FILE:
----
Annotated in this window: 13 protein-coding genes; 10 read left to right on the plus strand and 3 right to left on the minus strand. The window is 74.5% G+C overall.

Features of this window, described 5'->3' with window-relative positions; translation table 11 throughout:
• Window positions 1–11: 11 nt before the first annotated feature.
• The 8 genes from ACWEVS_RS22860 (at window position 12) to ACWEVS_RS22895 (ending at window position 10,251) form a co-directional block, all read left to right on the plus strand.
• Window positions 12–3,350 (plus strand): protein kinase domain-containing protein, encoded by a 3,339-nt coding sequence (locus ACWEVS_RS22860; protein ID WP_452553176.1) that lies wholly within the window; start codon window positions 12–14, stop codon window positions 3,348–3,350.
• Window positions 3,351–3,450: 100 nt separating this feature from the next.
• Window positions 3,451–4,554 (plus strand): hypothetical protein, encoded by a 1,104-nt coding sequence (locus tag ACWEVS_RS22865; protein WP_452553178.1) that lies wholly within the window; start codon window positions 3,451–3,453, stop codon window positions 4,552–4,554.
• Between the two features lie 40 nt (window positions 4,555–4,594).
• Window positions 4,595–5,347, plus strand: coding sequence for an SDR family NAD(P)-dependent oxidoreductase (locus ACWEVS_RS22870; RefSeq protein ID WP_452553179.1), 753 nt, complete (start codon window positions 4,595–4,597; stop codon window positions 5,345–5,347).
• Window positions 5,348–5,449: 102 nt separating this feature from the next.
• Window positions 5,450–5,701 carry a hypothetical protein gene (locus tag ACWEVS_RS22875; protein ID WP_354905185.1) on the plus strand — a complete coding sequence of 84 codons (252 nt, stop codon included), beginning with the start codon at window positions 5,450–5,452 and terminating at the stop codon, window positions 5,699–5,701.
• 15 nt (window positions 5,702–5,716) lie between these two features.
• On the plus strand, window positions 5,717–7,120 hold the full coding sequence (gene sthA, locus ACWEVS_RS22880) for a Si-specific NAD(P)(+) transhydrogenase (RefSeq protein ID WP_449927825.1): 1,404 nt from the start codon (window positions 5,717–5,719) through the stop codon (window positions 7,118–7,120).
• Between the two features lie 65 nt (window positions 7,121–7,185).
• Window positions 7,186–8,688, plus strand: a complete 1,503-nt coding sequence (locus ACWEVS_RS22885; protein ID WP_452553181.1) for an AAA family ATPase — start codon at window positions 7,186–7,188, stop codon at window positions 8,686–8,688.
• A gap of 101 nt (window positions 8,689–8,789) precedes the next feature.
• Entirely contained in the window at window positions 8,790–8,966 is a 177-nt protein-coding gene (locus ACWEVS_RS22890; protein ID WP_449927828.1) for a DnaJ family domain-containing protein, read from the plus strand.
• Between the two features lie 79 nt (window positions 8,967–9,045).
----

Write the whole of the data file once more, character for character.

Annotated in this window: 13 protein-coding genes; 10 read left to right on the plus strand and 3 right to left on the minus strand. The window is 74.5% G+C overall.

Features of this window, described 5'->3' with window-relative positions; translation table 11 throughout:
• Window positions 1–11: 11 nt before the first annotated feature.
• The 8 genes from ACWEVS_RS22860 (at window position 12) to ACWEVS_RS22895 (ending at window position 10,251) form a co-directional block, all read left to right on the plus strand.
• Window positions 12–3,350 (plus strand): protein kinase domain-containing protein, encoded by a 3,339-nt coding sequence (locus ACWEVS_RS22860; protein ID WP_452553176.1) that lies wholly within the window; start codon window positions 12–14, stop codon window positions 3,348–3,350.
• Window positions 3,351–3,450: 100 nt separating this feature from the next.
• Window positions 3,451–4,554 (plus strand): hypothetical protein, encoded by a 1,104-nt coding sequence (locus tag ACWEVS_RS22865; protein WP_452553178.1) that lies wholly within the window; start codon window positions 3,451–3,453, stop codon window positions 4,552–4,554.
• Between the two features lie 40 nt (window positions 4,555–4,594).
• Window positions 4,595–5,347, plus strand: coding sequence for an SDR family NAD(P)-dependent oxidoreductase (locus ACWEVS_RS22870; RefSeq protein ID WP_452553179.1), 753 nt, complete (start codon window positions 4,595–4,597; stop codon window positions 5,345–5,347).
• Window positions 5,348–5,449: 102 nt separating this feature from the next.
• Window positions 5,450–5,701 carry a hypothetical protein gene (locus tag ACWEVS_RS22875; protein ID WP_354905185.1) on the plus strand — a complete coding sequence of 84 codons (252 nt, stop codon included), beginning with the start codon at window positions 5,450–5,452 and terminating at the stop codon, window positions 5,699–5,701.
• 15 nt (window positions 5,702–5,716) lie between these two features.
• On the plus strand, window positions 5,717–7,120 hold the full coding sequence (gene sthA, locus ACWEVS_RS22880) for a Si-specific NAD(P)(+) transhydrogenase (RefSeq protein ID WP_449927825.1): 1,404 nt from the start codon (window positions 5,717–5,719) through the stop codon (window positions 7,118–7,120).
• Between the two features lie 65 nt (window positions 7,121–7,185).
• Window positions 7,186–8,688, plus strand: a complete 1,503-nt coding sequence (locus ACWEVS_RS22885; protein ID WP_452553181.1) for an AAA family ATPase — start codon at window positions 7,186–7,188, stop codon at window positions 8,686–8,688.
• A gap of 101 nt (window positions 8,689–8,789) precedes the next feature.
• Entirely contained in the window at window positions 8,790–8,966 is a 177-nt protein-coding gene (locus ACWEVS_RS22890; protein ID WP_449927828.1) for a DnaJ family domain-containing protein, read from the plus strand.
• Between the two features lie 79 nt (window positions 8,967–9,045).